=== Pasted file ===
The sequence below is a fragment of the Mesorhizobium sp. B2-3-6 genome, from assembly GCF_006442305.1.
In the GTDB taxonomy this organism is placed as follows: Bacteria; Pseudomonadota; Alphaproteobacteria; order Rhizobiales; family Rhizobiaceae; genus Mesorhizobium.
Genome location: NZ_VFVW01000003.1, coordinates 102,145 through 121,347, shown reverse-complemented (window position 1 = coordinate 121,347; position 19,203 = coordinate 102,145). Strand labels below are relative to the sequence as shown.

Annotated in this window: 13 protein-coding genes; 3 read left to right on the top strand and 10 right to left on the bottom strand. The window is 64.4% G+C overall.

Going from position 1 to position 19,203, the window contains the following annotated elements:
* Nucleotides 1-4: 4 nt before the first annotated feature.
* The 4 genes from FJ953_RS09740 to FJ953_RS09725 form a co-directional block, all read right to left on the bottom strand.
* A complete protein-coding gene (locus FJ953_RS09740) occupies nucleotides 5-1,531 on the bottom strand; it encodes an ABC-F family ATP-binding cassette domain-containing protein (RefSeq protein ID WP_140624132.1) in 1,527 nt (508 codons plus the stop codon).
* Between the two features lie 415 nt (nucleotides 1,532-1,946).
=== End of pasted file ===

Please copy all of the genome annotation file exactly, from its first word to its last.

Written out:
The sequence below is a fragment of the Mesorhizobium sp. B2-3-6 genome, from assembly GCF_006442305.1.
In the GTDB taxonomy this organism is placed as follows: Bacteria; Pseudomonadota; Alphaproteobacteria; order Rhizobiales; family Rhizobiaceae; genus Mesorhizobium.
Genome location: NZ_VFVW01000003.1, coordinates 102,145 through 121,347, shown reverse-complemented (window position 1 = coordinate 121,347; position 19,203 = coordinate 102,145). Strand labels below are relative to the sequence as shown.

Annotated in this window: 13 protein-coding genes; 3 read left to right on the top strand and 10 right to left on the bottom strand. The window is 64.4% G+C overall.

Going from position 1 to position 19,203, the window contains the following annotated elements:
* Nucleotides 1-4: 4 nt before the first annotated feature.
* The 4 genes from FJ953_RS09740 to FJ953_RS09725 form a co-directional block, all read right to left on the bottom strand.
* A complete protein-coding gene (locus FJ953_RS09740) occupies nucleotides 5-1,531 on the bottom strand; it encodes an ABC-F family ATP-binding cassette domain-containing protein (RefSeq protein ID WP_140624132.1) in 1,527 nt (508 codons plus the stop codon).
* Between the two features lie 415 nt (nucleotides 1,532-1,946).